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From Daniel Fagerstrom <dani...@nada.kth.se>
Subject Re: [RT] do me a favor, don't call them taglibs (TAL-like two-step templating?)
Date Sat, 04 Dec 2004 16:11:09 GMT
Bertrand Delacretaz wrote:
> Le 4 déc. 04, à 14:14, Daniel Fagerstrom a écrit :
>> Bertrand Delacretaz wrote:
>>
>>> ...b) "presentation templates" downstream to convert the XML to HTML 
>>> or other presentation markup (currently covered by XSLT, far from ideal)
> 
> 
>>> ...For b), being dreamweaver-compatible would be a big plus, allowing 
>>> less technical people to create templates themselves....
>>
>>
>> b) would be nice but it is quite complicated to implement in an 
>> efficient way. One can of course stream the transformer input to a DOM 
>> tree that is made available in the context object and then let a JXTG 
>> like script work on that. But the question is if we would be happy wih 
>> the performance...
> 
> 
> It's hard to say without trying it, but IIUC we can essentially get this 
> (i.e. reuse the data-to-XML templating mechanism for downstream 
> transformations) for free, if taken into acount in the design. Just a 
> simple stream-to-DOM implementation would allow people to experiment.

Yes, we would get that for free AFAIU. The design discussed this far 
should handle that without any problems. We need a convention for where 
to find the input DOM. Either implicitly like xslt or some special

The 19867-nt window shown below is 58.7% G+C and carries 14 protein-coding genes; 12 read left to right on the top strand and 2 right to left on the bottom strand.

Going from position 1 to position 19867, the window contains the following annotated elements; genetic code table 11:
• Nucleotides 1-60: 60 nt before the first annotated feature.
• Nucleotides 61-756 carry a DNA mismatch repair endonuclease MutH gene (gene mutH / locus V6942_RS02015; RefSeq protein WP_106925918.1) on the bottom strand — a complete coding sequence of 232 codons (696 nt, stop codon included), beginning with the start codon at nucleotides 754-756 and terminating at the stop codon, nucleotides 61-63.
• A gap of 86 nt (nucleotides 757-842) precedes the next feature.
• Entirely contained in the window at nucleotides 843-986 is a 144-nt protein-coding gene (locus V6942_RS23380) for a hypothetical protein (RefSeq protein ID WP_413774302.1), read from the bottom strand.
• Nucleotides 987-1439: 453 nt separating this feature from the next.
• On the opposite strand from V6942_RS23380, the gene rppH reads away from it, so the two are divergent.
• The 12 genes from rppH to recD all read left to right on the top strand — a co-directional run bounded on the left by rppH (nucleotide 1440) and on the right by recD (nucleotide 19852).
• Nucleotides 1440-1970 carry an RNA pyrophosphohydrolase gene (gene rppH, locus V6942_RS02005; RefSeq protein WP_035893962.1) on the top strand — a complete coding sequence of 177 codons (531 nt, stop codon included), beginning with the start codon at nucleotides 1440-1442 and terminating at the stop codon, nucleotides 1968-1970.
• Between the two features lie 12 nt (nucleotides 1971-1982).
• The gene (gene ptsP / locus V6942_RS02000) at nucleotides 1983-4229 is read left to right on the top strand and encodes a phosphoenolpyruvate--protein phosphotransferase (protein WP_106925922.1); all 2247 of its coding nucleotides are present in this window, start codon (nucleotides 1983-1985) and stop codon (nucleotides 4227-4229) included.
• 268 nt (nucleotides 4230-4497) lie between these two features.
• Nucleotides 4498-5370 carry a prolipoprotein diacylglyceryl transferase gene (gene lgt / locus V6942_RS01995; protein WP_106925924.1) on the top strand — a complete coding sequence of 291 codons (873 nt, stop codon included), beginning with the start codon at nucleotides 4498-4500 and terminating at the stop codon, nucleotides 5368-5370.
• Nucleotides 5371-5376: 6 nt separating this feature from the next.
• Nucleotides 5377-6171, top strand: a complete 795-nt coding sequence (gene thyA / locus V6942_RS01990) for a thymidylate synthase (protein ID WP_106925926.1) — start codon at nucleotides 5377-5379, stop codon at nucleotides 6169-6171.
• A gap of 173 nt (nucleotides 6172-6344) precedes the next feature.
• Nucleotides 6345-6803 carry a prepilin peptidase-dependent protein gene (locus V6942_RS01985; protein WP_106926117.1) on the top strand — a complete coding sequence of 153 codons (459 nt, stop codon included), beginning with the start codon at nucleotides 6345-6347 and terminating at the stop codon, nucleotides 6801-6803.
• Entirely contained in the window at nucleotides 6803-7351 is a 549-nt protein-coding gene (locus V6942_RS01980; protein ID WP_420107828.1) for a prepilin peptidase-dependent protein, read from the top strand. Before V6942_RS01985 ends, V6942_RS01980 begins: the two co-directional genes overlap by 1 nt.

variable "$input".

> And it might make a big difference, from the users point of view, by 
> making it possible to use a single tool for the whole presentation 
> pipeline, and making presentation templates way easier than raw XSLT, 
> which is a major stumbling block for many people.
> 
> We might want to make it work first, to see how much people like it. If 
> they like it, I'm sure someone will find a way to make it fast, if needed.

You're right no need to optimize until we know if it is needed. AFAICS 
the only reasonable way of accessing the XML input is things like XPath 
that in general need access to the complete XML-tree. And in that case 
we can reuse XSLT processor technology if needed. Going for something 
like STX-style access would be far to complecated for the intended audience.

/Daniel

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